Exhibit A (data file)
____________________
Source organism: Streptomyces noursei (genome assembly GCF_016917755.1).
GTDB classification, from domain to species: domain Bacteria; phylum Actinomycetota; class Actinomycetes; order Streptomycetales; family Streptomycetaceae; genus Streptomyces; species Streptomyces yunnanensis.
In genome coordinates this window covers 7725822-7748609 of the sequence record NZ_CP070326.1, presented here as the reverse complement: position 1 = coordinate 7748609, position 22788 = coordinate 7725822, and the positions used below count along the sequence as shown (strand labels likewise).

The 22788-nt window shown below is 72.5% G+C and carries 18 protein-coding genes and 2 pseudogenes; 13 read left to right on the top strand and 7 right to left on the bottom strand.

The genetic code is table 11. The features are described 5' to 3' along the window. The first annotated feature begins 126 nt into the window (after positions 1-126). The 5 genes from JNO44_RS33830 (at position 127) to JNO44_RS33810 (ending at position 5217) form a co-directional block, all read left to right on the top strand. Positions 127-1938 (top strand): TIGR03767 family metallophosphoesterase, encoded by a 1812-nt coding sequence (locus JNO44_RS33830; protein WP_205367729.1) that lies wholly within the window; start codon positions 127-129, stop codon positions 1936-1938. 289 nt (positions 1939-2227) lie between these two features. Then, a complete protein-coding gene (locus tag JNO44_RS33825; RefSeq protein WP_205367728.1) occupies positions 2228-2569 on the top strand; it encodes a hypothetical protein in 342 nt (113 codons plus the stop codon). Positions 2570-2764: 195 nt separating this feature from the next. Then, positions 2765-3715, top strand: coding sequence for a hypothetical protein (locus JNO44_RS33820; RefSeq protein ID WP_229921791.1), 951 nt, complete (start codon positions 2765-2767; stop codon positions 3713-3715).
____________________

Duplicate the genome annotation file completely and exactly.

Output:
Source organism: Streptomyces noursei (genome assembly GCF_016917755.1).
GTDB classification, from domain to species: domain Bacteria; phylum Actinomycetota; class Actinomycetes; order Streptomycetales; family Streptomycetaceae; genus Streptomyces; species Streptomyces yunnanensis.
In genome coordinates this window covers 7725822-7748609 of the sequence record NZ_CP070326.1, presented here as the reverse complement: position 1 = coordinate 7748609, position 22788 = coordinate 7725822, and the positions used below count along the sequence as shown (strand labels likewise).

The 22788-nt window shown below is 72.5% G+C and carries 18 protein-coding genes and 2 pseudogenes; 13 read left to right on the top strand and 7 right to left on the bottom strand.

The genetic code is table 11. The features are described 5' to 3' along the window. The first annotated feature begins 126 nt into the window (after positions 1-126). The 5 genes from JNO44_RS33830 (at position 127) to JNO44_RS33810 (ending at position 5217) form a co-directional block, all read left to right on the top strand. Positions 127-1938 (top strand): TIGR03767 family metallophosphoesterase, encoded by a 1812-nt coding sequence (locus JNO44_RS33830; protein WP_205367729.1) that lies wholly within the window; start codon positions 127-129, stop codon positions 1936-1938. 289 nt (positions 1939-2227) lie between these two features. Then, a complete protein-coding gene (locus tag JNO44_RS33825; RefSeq protein WP_205367728.1) occupies positions 2228-2569 on the top strand; it encodes a hypothetical protein in 342 nt (113 codons plus the stop codon). Positions 2570-2764: 195 nt separating this feature from the next. Then, positions 2765-3715, top strand: coding sequence for a hypothetical protein (locus JNO44_RS33820; RefSeq protein ID WP_229921791.1), 951 nt, complete (start codon positions 2765-2767; stop codon positions 3713-3715).